Moon at first quarter.

Using a series of NASA images, the student will explore some properties of the lunar surface

Background and Theory

From 1966-1968, a series of five spacecraft, named Lunar Orbiters 1-V, was launched for the purpose of mapping the lunar surface in order to select landing sites for the Apollo missions. All five spacecraft were very successful, resulting in thousands of high-quality black and white images of nearly the entire lunar surface, including the first detailed pictures of the far side.

Many geologic features can be observed in these images. Craters are generally round depressions in the surface, caused by the impact of meteors or other space debris. Maria are the dark places on the Moon. These were originally thought to be seas, hence the name, which means "sea" in Latin. However, they are actually basaltic lava deposits on the surface left over from a time when the Moon was still geologically active.

Print out the answer sheet, and the map of the full moon.
  1. Examine the image of the full moon. Identify the following features using your map:
    CRATERS: Tycho, Copernicus, Kepler, Plato, Aristarchus.
    MARIA: Imbrium, Crisium, Serenitatis, Tranquillitatis, Nectaris, Oceanus Procellarum.

    From these observations, give a brief description of a crater and a mare.

  2. This image of the moon at first quarter was taken by a small telescope on the ground (the Automated Telescope Facility). Which side of the portion of the Moon that we see is lit first after a new moon?

  3. This image shows one of the Lunar Orbiter spacecraft. What is the purpose of the four flat panels on the sides?

  4. Compare this image with the map of the full Moon. Do you think this image was taken from the Earth? Why or why not?

  5. Examine these images of the six successful Apollo missions (Apollo 13 didn't make it to the lunar surface). The paths of the excursions taken by astronauts across the Moon's surface are also shown. Make a table giving the image name and a brief description of the terrain near the landing site. Do you think the Apollo planners picked a reasonable range of sites to sample the lunar surface? Why or why not? Why are all the landing sites on the near side of the Moon?

  6. This picture was taken from the Moon, looking toward the Earth. Make a drawing based on this picture which includes the Earth, the Moon and the Sun. At what phase(s) could an Earth-based observer have seen the Moon when this image was taken?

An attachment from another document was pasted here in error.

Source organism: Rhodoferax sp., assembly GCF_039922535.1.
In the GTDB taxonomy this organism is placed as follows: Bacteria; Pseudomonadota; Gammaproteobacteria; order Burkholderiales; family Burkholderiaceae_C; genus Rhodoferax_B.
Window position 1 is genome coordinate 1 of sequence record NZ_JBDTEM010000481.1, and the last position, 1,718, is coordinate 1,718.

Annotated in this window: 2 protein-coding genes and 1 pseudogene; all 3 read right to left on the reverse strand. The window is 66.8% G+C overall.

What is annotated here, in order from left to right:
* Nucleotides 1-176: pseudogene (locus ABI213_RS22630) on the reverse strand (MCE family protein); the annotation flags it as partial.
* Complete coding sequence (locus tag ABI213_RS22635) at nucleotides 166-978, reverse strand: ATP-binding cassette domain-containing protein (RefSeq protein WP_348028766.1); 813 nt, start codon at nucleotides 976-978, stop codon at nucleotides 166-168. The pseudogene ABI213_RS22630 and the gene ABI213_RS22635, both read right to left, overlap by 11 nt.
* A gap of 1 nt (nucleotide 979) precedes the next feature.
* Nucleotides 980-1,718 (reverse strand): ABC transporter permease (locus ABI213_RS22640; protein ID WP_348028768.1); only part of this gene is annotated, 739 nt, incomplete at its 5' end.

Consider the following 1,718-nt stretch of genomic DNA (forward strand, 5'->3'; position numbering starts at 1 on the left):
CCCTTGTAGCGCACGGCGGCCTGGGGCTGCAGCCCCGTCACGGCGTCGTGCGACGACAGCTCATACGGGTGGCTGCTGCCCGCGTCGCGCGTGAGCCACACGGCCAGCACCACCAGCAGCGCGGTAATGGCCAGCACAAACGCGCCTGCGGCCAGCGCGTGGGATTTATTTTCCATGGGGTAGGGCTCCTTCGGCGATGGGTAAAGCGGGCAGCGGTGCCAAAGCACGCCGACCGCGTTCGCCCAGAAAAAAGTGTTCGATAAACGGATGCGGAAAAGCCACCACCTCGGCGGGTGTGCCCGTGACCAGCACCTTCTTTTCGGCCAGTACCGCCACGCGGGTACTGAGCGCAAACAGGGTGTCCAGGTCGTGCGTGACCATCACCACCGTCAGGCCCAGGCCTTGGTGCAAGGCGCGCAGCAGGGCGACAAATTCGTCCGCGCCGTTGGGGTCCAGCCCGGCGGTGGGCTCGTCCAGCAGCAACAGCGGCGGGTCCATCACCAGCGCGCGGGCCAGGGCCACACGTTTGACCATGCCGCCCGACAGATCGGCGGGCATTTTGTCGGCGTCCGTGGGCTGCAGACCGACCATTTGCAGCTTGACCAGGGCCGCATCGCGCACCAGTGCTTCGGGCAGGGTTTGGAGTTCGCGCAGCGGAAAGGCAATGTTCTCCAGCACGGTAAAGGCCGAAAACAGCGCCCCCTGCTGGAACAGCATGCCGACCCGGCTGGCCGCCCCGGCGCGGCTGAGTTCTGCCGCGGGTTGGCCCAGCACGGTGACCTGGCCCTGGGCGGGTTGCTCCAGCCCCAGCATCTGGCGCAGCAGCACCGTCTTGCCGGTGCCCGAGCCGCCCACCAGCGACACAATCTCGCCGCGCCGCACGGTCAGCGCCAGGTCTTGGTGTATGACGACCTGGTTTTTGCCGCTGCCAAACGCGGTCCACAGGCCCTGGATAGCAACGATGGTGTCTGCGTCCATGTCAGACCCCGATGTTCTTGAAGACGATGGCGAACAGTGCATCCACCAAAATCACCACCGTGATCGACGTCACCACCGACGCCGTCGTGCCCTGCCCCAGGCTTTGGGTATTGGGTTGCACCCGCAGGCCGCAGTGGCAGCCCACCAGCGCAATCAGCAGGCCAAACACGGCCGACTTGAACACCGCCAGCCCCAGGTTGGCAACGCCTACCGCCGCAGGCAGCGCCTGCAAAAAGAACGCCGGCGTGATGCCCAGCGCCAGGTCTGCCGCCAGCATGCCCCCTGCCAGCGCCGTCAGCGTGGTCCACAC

7. Tycho is probably the most easily recognized crater. Examine these 5 images. Record the crater's diameter and the height of its walls using this image. Make a sketch of the Earth-Moon-Sun geometry when this image was taken. From the position and length of the wall's shadow, determine the phase of the Moon when this picture was taken.

  8. Copernicus is another conspicuous crater, located in Mare Imbrium. Look at these 8 images. Measure the diameter of Copernicus (in pixels). (Need help remembering the distance formula? Check this review.)

  9. The image scale is 800 meters per pixel. From this, determine Copernicus' diameter in kilometers (1 km = 1000 m).

  10. On some of the Copernicus images, it is possible to see that the walls are terraced. How many terraces do you see on Copernicus' walls?

  11. Determine the height of each terrace (in pixels). Convert this distance to kilometers. (Note that the image scale is not the same as above. You will have to calculate an approximate image scale from the height of the peak in the foreground.) Terraces are a common feature of many large craters---for another example, look at the crater Theophilus.

  12. At the edges of lunar maria, there are often damaged walls of craters formed before the maria. Look at Palus Epidemiarum (the Marsh of Epidemics) and several damaged craters on the periphery. What do you think caused the damage?

  13. Some lunar features are quite unusual. Look at this chain of craters. Can you think of a reason for the craters to be in such a nice straight line?

© 2003 Weber State University
Revised: 24 April, 2003